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Clooney: "Syriana" means to puzzle
Detroit Free Press
George Clooney is opting for transparency when it comes to "Syriana," opening Friday.
"It's complicated, confusing even. And it's political. I'm not trying to sidestep that. I'm pleased about it."
Clooney plays a veteran CIA agent — burned out, worn down, distrustful and frustrated at the way the agency has become politicized. He is also the film's producer, along with Steven Soderbergh. "Syriana" was inspired in part by a book by former intelligence agent Robert Baer, a Mideast specialist who is the basis for Clooney's character, Bob Barnes. But Stephen Gaghan, the Oscar-winning writer of "Traffic" who directed and wrote "Syriana," says the movie is "pure imagination — based on fact."
Gaghan went on something of an 18-month magical mystery tour — "more like Alice's trip to Wonderland," he says — to research "Syriana." Like "Traffic," it tells four stories:
• Barnes, put out to pasture after an assignment gone wrong and ready for retirement, is recruited to do a job that, should it go wrong, will put an end to his career anyway.
• An oil analyst (Matt Damon) becomes close to Prince Nasir (Alexander Siddig), who wants to democratize his oil-rich emirate should he be named his father's successor.
• The sole African American (Jeffrey Wright) at a powerful Washington, D.C., law firm is assigned to run the due diligence required by the FTC in a merger between two oil companies whose bosses — a genteel power broker played by Christopher Plummer and a bootstraps corner-cutter played by Chris Cooper — have very different temperaments and world views.
Separated at birth?
Birthday: Both born on May 6; Clooney in 1961, Gaghan in 1965.
Birthplace: Both born in Kentucky; Clooney in Lexington, Gaghan in Louisville.
Boffo TV-series ties: Clooney to "ER" and Gaghan to "The Practice."
Questionable career decisions: Gaghan turned down offer to adapt "The Da Vinci Code." Clooney agreed to do "Batman."
Clooney says: "I don't believe in happy endings, but I do believe in happy travels, because ultimately ... you die at a very young age, or you live long enough to watch your friends die. It's a mean thing, life."
Gaghan says: "It's rare in Hollywood to get the chance to work on something that you actually care about. The tragedy of the place is all these talented people trying to get excited about stuff they themselves would only view at gunpoint."
• Back in the emirate, two Pakistanis unable to get work or keep work permits are radicalized by a local cleric.
"It all grew out of what I read and experienced," says Gaghan. "When I met Bob, he would tell me these stories about the interconnections, how business gets done, and I figured about half of them were true and the other half were embellished. After all, this guy has serious skills in disinformation. One day, he says, 'Look, I'm going to this party in France, you might find it interesting, you want to tag along?'
"The next thing I know I'm on a yacht somewhere in a sort of United Nations of political and military and business connections where everybody knows everybody. I had to explain that I was a screenwriter, not a journalist, which reassured the people I spoke with somewhat. On their totem pole of people with pens to worry about, it would be a Nobel Prize-winning poet, journalists and, way below that, screenwriters."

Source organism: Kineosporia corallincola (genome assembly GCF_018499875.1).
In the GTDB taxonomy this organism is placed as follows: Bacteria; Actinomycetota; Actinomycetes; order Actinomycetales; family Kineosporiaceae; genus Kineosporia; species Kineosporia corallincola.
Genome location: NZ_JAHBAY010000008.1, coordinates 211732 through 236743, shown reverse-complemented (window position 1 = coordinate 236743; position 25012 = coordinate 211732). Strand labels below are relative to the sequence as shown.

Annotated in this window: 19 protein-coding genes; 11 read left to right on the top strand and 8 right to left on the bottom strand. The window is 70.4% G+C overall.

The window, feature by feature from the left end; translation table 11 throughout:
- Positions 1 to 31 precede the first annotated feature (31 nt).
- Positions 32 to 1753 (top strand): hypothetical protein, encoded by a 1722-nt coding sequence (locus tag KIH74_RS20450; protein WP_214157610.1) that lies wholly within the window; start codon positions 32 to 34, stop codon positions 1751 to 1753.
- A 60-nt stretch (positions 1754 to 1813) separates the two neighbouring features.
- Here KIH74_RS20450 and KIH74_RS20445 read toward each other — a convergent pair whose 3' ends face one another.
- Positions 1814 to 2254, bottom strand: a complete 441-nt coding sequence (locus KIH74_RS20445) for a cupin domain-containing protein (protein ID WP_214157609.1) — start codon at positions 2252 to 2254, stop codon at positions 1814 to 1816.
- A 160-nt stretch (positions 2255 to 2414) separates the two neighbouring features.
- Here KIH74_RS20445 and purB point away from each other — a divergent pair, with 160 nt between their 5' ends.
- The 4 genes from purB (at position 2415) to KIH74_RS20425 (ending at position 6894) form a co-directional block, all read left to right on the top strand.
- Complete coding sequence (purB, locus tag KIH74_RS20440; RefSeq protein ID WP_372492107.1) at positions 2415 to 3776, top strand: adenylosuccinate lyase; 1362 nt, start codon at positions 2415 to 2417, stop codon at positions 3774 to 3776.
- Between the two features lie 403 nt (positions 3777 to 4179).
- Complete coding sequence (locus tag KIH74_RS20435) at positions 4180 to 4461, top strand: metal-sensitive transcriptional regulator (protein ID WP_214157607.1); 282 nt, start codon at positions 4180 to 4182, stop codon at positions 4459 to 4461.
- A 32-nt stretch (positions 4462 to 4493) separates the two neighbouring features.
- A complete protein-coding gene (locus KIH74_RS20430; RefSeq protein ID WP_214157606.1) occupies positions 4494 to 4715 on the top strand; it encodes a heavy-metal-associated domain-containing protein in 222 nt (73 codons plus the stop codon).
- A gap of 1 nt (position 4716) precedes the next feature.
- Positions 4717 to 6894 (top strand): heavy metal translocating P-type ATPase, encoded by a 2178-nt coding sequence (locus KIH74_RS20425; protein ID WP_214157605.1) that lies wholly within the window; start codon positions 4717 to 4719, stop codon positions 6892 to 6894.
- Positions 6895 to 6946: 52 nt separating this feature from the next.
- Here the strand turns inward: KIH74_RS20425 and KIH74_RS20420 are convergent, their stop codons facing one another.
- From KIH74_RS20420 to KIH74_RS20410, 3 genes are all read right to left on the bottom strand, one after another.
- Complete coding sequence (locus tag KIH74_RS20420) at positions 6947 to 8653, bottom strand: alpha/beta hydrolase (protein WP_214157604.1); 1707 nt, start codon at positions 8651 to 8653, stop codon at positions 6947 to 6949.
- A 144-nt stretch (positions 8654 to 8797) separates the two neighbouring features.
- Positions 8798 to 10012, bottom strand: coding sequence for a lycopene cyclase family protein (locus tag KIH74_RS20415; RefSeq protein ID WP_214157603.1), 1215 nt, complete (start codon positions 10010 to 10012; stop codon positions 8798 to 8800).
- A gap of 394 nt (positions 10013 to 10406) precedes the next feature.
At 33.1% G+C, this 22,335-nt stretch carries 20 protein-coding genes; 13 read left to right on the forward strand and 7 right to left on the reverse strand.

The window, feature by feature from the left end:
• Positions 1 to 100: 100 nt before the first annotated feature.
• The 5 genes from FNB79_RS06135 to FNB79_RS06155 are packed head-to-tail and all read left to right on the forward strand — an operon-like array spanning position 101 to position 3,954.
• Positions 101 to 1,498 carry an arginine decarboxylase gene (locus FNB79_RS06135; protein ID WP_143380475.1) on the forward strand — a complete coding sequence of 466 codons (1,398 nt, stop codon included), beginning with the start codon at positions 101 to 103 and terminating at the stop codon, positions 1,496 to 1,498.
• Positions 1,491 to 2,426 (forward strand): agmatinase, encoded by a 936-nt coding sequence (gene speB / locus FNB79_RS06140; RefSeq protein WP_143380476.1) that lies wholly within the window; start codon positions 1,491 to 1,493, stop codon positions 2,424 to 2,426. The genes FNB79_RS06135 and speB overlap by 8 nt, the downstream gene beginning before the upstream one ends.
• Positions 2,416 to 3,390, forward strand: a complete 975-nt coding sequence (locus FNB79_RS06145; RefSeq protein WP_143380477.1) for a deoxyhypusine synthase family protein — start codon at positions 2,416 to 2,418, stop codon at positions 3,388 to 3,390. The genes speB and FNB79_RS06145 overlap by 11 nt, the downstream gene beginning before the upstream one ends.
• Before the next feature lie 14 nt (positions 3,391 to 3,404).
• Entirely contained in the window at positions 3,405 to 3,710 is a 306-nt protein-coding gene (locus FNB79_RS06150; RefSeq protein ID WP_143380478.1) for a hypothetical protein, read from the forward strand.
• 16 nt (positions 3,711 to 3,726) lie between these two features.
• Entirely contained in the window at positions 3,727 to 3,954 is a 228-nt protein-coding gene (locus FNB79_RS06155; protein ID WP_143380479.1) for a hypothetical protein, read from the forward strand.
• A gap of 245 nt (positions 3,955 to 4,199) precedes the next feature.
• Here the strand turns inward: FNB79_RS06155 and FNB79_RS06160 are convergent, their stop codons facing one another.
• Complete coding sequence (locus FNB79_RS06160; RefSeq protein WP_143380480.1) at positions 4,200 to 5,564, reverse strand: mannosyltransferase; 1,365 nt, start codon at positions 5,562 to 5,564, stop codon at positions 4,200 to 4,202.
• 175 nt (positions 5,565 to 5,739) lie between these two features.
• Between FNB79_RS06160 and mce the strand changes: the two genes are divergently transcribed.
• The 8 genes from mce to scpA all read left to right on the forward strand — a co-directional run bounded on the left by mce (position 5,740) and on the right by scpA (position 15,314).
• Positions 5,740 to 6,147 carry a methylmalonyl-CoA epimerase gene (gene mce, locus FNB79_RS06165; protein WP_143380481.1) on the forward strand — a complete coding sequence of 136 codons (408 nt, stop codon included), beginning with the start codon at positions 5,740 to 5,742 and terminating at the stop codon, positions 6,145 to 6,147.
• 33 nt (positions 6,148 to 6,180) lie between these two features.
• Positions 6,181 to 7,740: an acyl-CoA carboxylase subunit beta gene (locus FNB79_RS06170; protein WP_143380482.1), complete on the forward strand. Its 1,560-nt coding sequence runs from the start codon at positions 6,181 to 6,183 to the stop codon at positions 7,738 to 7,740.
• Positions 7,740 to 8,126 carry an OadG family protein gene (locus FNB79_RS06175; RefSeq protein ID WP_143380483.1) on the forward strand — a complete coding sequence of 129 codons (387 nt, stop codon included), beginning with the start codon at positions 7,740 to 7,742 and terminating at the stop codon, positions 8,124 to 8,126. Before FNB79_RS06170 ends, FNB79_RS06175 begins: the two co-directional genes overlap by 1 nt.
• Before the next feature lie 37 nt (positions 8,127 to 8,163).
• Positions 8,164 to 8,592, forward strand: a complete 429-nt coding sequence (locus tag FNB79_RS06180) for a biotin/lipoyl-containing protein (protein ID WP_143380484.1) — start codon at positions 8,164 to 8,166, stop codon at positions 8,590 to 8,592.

Clooney and Soderbergh had been impressed — "like the rest of the world," says Soderbergh — with Gaghan's script for "Traffic." His only previous film as a director was "Abandon," a disjointed thriller with Katie Holmes. Clooney says he was not terribly concerned that Gaghan wouldn't be up to the complicated narrative turns of "Syriana."
"I know you probably don't remember this, but I've been involved with some pretty bad movies, too," says Clooney, who once boasted of being the guy who "single-handedly killed the 'Batman' franchise."
"But most things you get involved with look pretty interesting when you take them on, and you go ahead even if the script isn't all there. With this, Steve had done so much homework, there was no doubt we had a movie. We may have had too much movie."
Clooney confirms that there was another plotline that was filmed and cut from "Syriana"; in fact, he says, there were two.
"Both of them were germane to the story; they just added other layers. But the movie was confusing enough as it was, and we didn't want people to just throw up their hands.
"What we always wanted to make was a movie that made people think all the way through: How is this connected to that? What interest does he have in this? Where does all this fit in? We're so used to having all the dots connected for us that movies don't stimulate us. I like having my brain tickled. I like movies where the lines between the good guys and the bad guys are hard to discern. And I like movies that tell me things I didn't know — or maybe I didn't even want to know."
Clooney knows, of course, that "Syriana" will be as much reviewed on editorial pages and talk radio as it is in entertainment sections. Instead of Leno and Letterman, he says, he's doing sit-downs with Charlie Rose and with Cynthia McFadden on the new "Nightline."
"I know they're gonna come at me. That's why, even though this is a work of fiction, we tried to be as true as possible to the way things work. ... They'll hurl the usual cant around, but this isn't any attack on the Bush administration. It's an attempt to unravel the way things work.
"If this opens some eyes and starts some debate, we've done our job. I mean, it's a movie, it's a thriller, it's family drama, it has international intrigue, but it has purpose. That's the kind of movies I want to make."
Copyright © 2005 The Seattle Times Company